|Federal Sentencing Reform|
With only five percent of the world's population, the United States holds fully 25 percent of the world's prisoners. Close to two thirds of those in prison are black or Latino. As of June 30, 2007, 2,299,116 prisoners were held in federal or state prisons or local jails and 1,528,041 were under state or federal jurisdiction.[i] The Federal Bureau of Prisons imprisoned more than 202,000 people at the end of October 2008.[ii] In the federal system alone, 75,865 people were sentenced in 2007, the overwhelming majority to terms of incarceration. Of those sentenced, almost 24,000 were sentenced for drug offenses, and two thirds of them received five or ten-year mandatory minimum sentences.
There is no doubt that our enormous prison populations are driven in large measure by our sentencing policies, which favor incarceration over community-based alternatives or rehabilitation. We spend enormous amounts of money keeping people in prison; money that in many cases would be better spent treating addiction or funding community-based programs to reduce recidivism. Moreover, our federal prison population is largely made up of non-violent and low-level offenders.
While incarceration at modest levels has some impact on crime, we are now long past the point of diminishing returns in the cost-effectiveness of our vastly expanded prison system.[iii] The drafters of the Sentencing Transition Memorandum are concerned that too many people are locked up and many for far too long without evidence that the length or sometimes even the very fact of incarceration makes our communities safer or otherwise serve any legitimate purpose of punishment.
We oppose mandatory minimum sentences that transfer sentencing discretion from the courts to lawmakers and prosecutors. They tie the hands of judges so that they are unable to do what federal law commands: impose a sentence "sufficient but not greater than necessary" to achieve the purposes of sentencing. See 18 U.S.C. § 3553(a). We support the elimination of mandatory minimums and believe they should be excised from the criminal code. As an intermediate step we would also recommend expansion of the "safety valve" to waive any mandatory minimum that would be excessive in an individual case. In this memo, however, we recommend reforms that can realistically be accomplished in the early stage of a new administration. One mandatory minimum in particular results in racially disparate incarceration trends. The crack cocaine sentencing scheme is a "poster child" for the injustices of mandatory sentencing. The federal Sentencing Commission has documented that it is the single greatest contributor to racial disparity in federal sentencing: fully 80 percent of all people sentenced for crack cocaine are black and they serve sentences significantly longer than their powder cocaine counterparts. Congress seems ready to take up genuine crack cocaine reform and the drafters encourage the new administration to support the elimination of the crack cocaine sentencing disparity vigorously.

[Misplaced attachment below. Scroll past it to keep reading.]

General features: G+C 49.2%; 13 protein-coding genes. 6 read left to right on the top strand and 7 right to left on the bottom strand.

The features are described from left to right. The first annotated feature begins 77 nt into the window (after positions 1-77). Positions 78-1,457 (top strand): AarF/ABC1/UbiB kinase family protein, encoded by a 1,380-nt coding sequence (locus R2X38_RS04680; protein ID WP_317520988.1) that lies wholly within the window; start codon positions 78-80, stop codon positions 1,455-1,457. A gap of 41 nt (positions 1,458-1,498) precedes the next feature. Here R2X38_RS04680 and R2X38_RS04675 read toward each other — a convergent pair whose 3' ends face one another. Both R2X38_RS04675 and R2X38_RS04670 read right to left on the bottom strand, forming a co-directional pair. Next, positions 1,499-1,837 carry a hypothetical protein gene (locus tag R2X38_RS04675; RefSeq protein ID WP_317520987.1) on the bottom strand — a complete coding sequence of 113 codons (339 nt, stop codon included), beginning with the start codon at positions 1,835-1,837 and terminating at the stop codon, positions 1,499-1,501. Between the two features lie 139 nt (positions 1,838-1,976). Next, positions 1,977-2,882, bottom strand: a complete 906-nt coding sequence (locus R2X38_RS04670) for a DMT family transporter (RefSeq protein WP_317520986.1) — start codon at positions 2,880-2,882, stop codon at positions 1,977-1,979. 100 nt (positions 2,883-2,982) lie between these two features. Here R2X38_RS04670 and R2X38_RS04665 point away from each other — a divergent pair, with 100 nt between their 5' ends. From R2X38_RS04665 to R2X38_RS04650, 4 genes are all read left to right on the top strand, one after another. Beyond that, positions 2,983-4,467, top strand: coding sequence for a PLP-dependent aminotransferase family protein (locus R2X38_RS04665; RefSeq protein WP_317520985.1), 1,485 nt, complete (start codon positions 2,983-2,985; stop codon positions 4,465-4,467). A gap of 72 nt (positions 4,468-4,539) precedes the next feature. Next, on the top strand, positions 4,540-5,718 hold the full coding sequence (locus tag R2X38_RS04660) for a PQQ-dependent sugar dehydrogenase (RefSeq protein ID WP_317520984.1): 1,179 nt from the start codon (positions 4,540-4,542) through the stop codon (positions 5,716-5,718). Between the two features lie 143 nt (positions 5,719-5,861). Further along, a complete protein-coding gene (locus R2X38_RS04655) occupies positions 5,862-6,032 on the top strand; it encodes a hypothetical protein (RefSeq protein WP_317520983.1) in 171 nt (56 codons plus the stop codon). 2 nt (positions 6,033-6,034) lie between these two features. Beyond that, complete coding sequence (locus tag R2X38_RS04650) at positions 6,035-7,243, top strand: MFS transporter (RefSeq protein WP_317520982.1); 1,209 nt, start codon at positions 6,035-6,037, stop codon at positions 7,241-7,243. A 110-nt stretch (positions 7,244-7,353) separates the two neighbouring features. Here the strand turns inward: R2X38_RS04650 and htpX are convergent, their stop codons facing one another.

We are encouraged by the creativity, energy and new ideas generated by the alternatives to incarceration movement. Many states have begun to experiment with different ways to divert or treat some low level offenders whose crimes are driven by, for example, addiction or mental health issues. A great body of evidence-based practices is emerging and in July 2008, the United States Sentencing Commission held a two day seminar to explore with practitioners, experts, academics, judges and others the various ways that states and some federal courts are using alternatives to avoid incarcerating offenders who are more amenable to diversion and treatment. We recommend several of these approaches to the new administration, including changes to the federal sentencing guidelines, which could be effected without legislation.
We also recommend various sentencing management and incentive-based programming changes, both to reward and encourage good conduct and to ensure that the courts or the executive are able to take a "second look" at deserving prisoners, whether to correct a mistake or an injustice, or give effect to compassion, when warranted.
Finally, in our recommendations, we address fundamental substantive and procedural fairness, including an examination of disparity in the criminal justice system.
For further information about our recommendations you may contact the authors:
Our specific recommendations include the following:
Mandatory Minimum Reforms
Alternatives to Incarceration
Incentives and Sentencing Management
*Recommendations in bold are priority recommendations
[iii] The Sentencing Project, Incarceration and Crime: A Complex Relationship (2005), available at http://www.sentencingproject.org/pdfs/incarceration-crime.pdf.
|Last Updated on Monday, 10 November 2008 17:05|